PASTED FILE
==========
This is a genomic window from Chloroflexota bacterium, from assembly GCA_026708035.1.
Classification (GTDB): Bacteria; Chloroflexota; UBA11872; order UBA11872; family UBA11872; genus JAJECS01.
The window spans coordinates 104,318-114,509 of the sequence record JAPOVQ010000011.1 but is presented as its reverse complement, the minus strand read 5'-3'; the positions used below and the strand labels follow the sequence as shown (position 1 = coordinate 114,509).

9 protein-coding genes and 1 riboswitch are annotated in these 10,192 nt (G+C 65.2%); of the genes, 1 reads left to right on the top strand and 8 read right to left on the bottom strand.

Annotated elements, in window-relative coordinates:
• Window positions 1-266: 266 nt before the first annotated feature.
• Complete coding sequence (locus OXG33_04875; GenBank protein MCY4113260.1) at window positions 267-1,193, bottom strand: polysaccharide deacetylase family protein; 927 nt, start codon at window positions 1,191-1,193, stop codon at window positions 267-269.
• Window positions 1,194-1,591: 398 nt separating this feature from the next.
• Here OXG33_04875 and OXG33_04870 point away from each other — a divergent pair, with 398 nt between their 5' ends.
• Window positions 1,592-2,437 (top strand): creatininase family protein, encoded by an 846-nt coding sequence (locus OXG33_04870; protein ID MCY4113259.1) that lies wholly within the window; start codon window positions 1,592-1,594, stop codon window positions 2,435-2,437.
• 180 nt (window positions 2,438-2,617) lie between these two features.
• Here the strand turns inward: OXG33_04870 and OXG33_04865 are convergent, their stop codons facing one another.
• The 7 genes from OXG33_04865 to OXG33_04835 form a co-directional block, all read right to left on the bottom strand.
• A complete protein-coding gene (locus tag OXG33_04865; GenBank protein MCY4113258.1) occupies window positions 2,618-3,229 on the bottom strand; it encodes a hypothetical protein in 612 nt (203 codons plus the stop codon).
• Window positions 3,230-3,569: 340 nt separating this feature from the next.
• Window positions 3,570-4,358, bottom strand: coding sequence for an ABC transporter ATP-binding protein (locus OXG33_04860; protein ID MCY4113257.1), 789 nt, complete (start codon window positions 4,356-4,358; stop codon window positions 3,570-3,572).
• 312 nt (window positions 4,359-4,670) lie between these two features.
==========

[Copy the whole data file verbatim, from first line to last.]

This is a genomic window from Chloroflexota bacterium, from assembly GCA_026708035.1.
Classification (GTDB): Bacteria; Chloroflexota; UBA11872; order UBA11872; family UBA11872; genus JAJECS01.
The window spans coordinates 104,318-114,509 of the sequence record JAPOVQ010000011.1 but is presented as its reverse complement, the minus strand read 5'-3'; the positions used below and the strand labels follow the sequence as shown (position 1 = coordinate 114,509).

9 protein-coding genes and 1 riboswitch are annotated in these 10,192 nt (G+C 65.2%); of the genes, 1 reads left to right on the top strand and 8 read right to left on the bottom strand.

Annotated elements, in window-relative coordinates:
• Window positions 1-266: 266 nt before the first annotated feature.
• Complete coding sequence (locus OXG33_04875; GenBank protein MCY4113260.1) at window positions 267-1,193, bottom strand: polysaccharide deacetylase family protein; 927 nt, start codon at window positions 1,191-1,193, stop codon at window positions 267-269.
• Window positions 1,194-1,591: 398 nt separating this feature from the next.
• Here OXG33_04875 and OXG33_04870 point away from each other — a divergent pair, with 398 nt between their 5' ends.
• Window positions 1,592-2,437 (top strand): creatininase family protein, encoded by an 846-nt coding sequence (locus OXG33_04870; protein ID MCY4113259.1) that lies wholly within the window; start codon window positions 1,592-1,594, stop codon window positions 2,435-2,437.
• 180 nt (window positions 2,438-2,617) lie between these two features.
• Here the strand turns inward: OXG33_04870 and OXG33_04865 are convergent, their stop codons facing one another.
• The 7 genes from OXG33_04865 to OXG33_04835 form a co-directional block, all read right to left on the bottom strand.
• A complete protein-coding gene (locus tag OXG33_04865; GenBank protein MCY4113258.1) occupies window positions 2,618-3,229 on the bottom strand; it encodes a hypothetical protein in 612 nt (203 codons plus the stop codon).
• Window positions 3,230-3,569: 340 nt separating this feature from the next.
• Window positions 3,570-4,358, bottom strand: coding sequence for an ABC transporter ATP-binding protein (locus OXG33_04860; protein ID MCY4113257.1), 789 nt, complete (start codon window positions 4,356-4,358; stop codon window positions 3,570-3,572).
• 312 nt (window positions 4,359-4,670) lie between these two features.